Pointing the upper yagi to the east in the late afternoon attracted long path Pacific stations, including ZL and VK. Again, that also provided some stacking gain towards Europe. But I couldn't do that for long since it was sunrise in Japan, followed by the rest of east Asia. There were good runs to Japan on 10 and 15 meters.

Sharing the 10 and 40 meters yagis appropriately was a challenge. The 40 meter yagis are not stacked, and there is conflict when Europe comes blasting in well before sunset when Japan starts pouring in on 10 meters. Having every band open at once is welcome but difficult for a single operator to maximize contacts and multipliers.

Luckily the lower XM240 works better than the high 3-element yagi to Europe before sunset. So I turn the upper 10 meter yagi to Japan and the big 40 meter yagi goes along for the ride. Once the 10 meter opening fades an hour or so after sunset, the 10 and 40 meter yagis are turned back to Europe. After our sunset the high yagi pays big dividends on 40 meters.

More yagis and more rotatable yagis are common in the biggest stations to exploit solar maximum propagation. I will never do that. What I've built is about as big as this station will get. Rotating the lower yagis is about as far as I'll go. The TH6 helps fill the gaps and, as I've noted, I hope to improve on it this year or next.

Overnight strategy

The high bands lose productivity at night even during a solar maximum. Daylight at this northern latitude is limited in winter and that closes the high band sooner than further south. After Asia and the Pacific fade after sunset there is little more to work than a few stations to the south. The low bands continue to get a lot of love during contests.

The faulty 80 meter vertical yagi kept me off that band when I needed to be there. It was frustrating to be unable to work many wanted multipliers because they couldn't copy me. Partial contacts don't count, and I had lots of those. I didn't need a high rate, just multipliers. 

Others followed the same strategy, though with more success than I had. There was little reason to try to bulk up on contacts on 80 and 160 meters when so many stations preferred to stick with the high bands.

As sunrise sweeps across Europe, the low bands open in sequence: 160, 80, 40. Unlike during a solar minimum, the openings are shorter. I can remember back a few years when I was working Europe on 80 meters a full two hours after their sunrise, and for longer on 40 meters. This year one has to be more agile and avoid lingering too long in one place.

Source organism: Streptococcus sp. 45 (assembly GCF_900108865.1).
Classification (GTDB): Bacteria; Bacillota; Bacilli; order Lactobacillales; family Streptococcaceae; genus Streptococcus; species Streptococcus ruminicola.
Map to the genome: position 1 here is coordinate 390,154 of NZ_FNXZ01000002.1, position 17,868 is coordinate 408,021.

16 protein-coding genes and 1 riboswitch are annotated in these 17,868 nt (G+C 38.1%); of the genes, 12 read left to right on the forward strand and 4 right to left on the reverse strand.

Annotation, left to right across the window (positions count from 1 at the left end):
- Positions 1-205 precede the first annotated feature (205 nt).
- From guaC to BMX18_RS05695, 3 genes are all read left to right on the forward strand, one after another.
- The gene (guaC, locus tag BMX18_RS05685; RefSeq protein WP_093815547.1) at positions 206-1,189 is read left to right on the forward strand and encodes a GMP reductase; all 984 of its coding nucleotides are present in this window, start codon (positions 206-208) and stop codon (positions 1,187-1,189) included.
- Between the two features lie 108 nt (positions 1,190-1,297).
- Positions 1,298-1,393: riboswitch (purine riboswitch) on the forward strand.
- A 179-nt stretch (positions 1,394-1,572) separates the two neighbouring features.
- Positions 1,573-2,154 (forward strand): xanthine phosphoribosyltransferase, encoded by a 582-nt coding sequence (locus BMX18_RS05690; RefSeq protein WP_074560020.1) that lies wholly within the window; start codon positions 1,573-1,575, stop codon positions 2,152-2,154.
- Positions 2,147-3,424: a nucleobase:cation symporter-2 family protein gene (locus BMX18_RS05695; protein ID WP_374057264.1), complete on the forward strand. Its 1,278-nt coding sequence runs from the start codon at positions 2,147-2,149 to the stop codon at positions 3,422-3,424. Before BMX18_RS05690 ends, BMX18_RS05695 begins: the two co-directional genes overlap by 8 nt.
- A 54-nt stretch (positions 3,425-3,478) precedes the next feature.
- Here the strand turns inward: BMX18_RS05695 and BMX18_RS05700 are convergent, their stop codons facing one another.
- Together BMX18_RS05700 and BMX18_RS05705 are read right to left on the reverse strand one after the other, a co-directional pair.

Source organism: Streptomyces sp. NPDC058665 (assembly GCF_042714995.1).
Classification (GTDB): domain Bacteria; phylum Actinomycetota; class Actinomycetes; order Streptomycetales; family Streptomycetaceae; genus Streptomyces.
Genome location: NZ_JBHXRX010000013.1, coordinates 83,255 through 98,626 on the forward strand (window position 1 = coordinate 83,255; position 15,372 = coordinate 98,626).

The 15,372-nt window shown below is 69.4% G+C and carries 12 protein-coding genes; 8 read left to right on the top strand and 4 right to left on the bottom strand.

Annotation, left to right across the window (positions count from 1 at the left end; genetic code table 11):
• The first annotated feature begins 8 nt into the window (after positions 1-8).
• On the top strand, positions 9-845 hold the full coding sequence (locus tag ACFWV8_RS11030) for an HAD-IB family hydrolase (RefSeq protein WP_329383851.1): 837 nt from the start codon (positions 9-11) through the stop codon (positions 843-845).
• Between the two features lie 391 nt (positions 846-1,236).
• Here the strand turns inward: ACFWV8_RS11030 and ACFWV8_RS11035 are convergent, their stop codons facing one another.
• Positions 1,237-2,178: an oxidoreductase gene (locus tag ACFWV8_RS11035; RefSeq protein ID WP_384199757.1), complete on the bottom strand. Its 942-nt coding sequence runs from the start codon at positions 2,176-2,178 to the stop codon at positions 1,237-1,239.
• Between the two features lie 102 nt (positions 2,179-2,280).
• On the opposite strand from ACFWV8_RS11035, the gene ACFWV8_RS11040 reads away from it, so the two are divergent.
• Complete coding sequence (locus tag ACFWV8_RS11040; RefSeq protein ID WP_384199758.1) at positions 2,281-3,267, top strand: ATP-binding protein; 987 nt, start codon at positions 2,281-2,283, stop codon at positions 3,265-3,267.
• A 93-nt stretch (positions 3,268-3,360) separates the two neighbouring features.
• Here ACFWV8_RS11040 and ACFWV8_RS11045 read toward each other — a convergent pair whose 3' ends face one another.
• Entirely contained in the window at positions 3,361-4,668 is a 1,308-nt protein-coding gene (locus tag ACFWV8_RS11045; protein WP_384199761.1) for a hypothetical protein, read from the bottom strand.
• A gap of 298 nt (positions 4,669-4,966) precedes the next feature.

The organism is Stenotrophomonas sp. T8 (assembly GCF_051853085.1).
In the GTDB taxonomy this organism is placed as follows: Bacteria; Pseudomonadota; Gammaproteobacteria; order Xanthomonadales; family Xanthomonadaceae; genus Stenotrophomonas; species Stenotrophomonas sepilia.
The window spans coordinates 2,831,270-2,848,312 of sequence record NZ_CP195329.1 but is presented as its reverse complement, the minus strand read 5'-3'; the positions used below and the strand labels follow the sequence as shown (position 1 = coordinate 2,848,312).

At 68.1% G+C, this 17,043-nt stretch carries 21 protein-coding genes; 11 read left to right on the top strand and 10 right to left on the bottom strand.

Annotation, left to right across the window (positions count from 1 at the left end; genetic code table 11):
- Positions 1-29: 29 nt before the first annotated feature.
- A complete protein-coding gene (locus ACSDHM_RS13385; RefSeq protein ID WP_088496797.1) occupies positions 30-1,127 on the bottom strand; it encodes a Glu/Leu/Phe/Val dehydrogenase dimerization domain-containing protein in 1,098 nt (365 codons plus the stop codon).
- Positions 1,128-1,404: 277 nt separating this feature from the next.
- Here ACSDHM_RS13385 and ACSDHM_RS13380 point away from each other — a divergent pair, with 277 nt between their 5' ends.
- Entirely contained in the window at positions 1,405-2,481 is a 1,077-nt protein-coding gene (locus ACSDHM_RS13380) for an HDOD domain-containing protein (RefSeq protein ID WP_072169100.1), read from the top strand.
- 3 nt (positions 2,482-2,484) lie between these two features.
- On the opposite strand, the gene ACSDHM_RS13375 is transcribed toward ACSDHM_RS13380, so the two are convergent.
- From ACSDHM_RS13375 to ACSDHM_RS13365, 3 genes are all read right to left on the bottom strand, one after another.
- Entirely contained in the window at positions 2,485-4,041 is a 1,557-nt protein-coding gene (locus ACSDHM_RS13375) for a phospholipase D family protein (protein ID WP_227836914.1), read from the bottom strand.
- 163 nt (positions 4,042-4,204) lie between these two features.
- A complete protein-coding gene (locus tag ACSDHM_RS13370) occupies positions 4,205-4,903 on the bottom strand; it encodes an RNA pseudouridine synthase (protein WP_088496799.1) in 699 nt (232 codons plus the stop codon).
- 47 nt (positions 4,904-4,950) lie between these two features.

The compensation was 20 meters. After 40 began to fade, 20 meters opened to Europe both nights. That doesn't happen during a solar minimum. Since it's been a while, I was tardy to recognize the pattern the first night, and I was early to bed in any case. The second night I arrived on 20 earlier and got the best from the opening. The run on 20 meters was tremendous. What a novelty at 2 AM local time. 

The propagation fades after a while since we don't have a high enough solar flux to keep the path open on this end. Then it's back to 80 and 160 meters or, in my case, a few hours sleep. I got up before dawn to find Asia and Pacific stations on 80 and to hunt Asian stations on 40 meters. Few distant stations were heard during our 160 meter sunrise openings.

By the time the sun is a few degrees above the horizon, the high bands come to life and it's back to running Europeans. I would keep the big 40 meter yagi northwest for a while longer to hunt Pacific and Asia countries. That kept the upper 10 meter yagi out of the action for the start of the opening.

20 meters during the day

If your peruse the claimed scores on 3830, you might notice that the 20 meter QSO counts of many are below those for 40, 15 and 10 meters. This is typical of a solar maximum. Low level solar flares are constant and keep the D-layer absorption moderately high on the sunlit half of the globe. Absorption peaks at noon and when the Sun at near the zenith. What ordinarily only blocks signals on 40, 80 and 160 meters, now also blocks signals at higher frequencies.

Those who chose to enter as 20 meter single band saw a major impact on their scores. There is more at play than signal absorption. With 10 and 15 open, contesters abandoned 20 meters. This is particularly true for those with smaller stations. Sure, you must operate 20 meters to have a competitive entry but, like with 80 meters, there is little reason to stay there for longer than necessary. Since a minority of contesters operate SO2R, 20 meters lies idle when they're having fun on other bands.

Operating desk

This first trial of the new operating desk did not go well. My penchant for home brewing everything caught up with me. There are several design flaws that I must deal with. The answer will be either my own selection of modifications or to find a suitable replacement from an office furniture surplus outlet.

The plywood is only ½", but there are two bonded layers inside the frame. The area is 8' × 30", enough room for two operating positions. There are no cross-members other than the one at the rear, and there is a diagonal strut mid-span. It's strong enough to support the heavy equipment seen earlier in the article. 

There is a lower back shelf for power supplies, the station controller and other items. The old desk had the same feature. I bolted on power bars and there is another lower shelf at the far end for the internet modem and other items.

The structure is strong but more flexible than I'd like. The mid-span strut allows a small amount of sag, which I didn't account for. The wood frame, though strong and diagonally braced, bends only a small amount.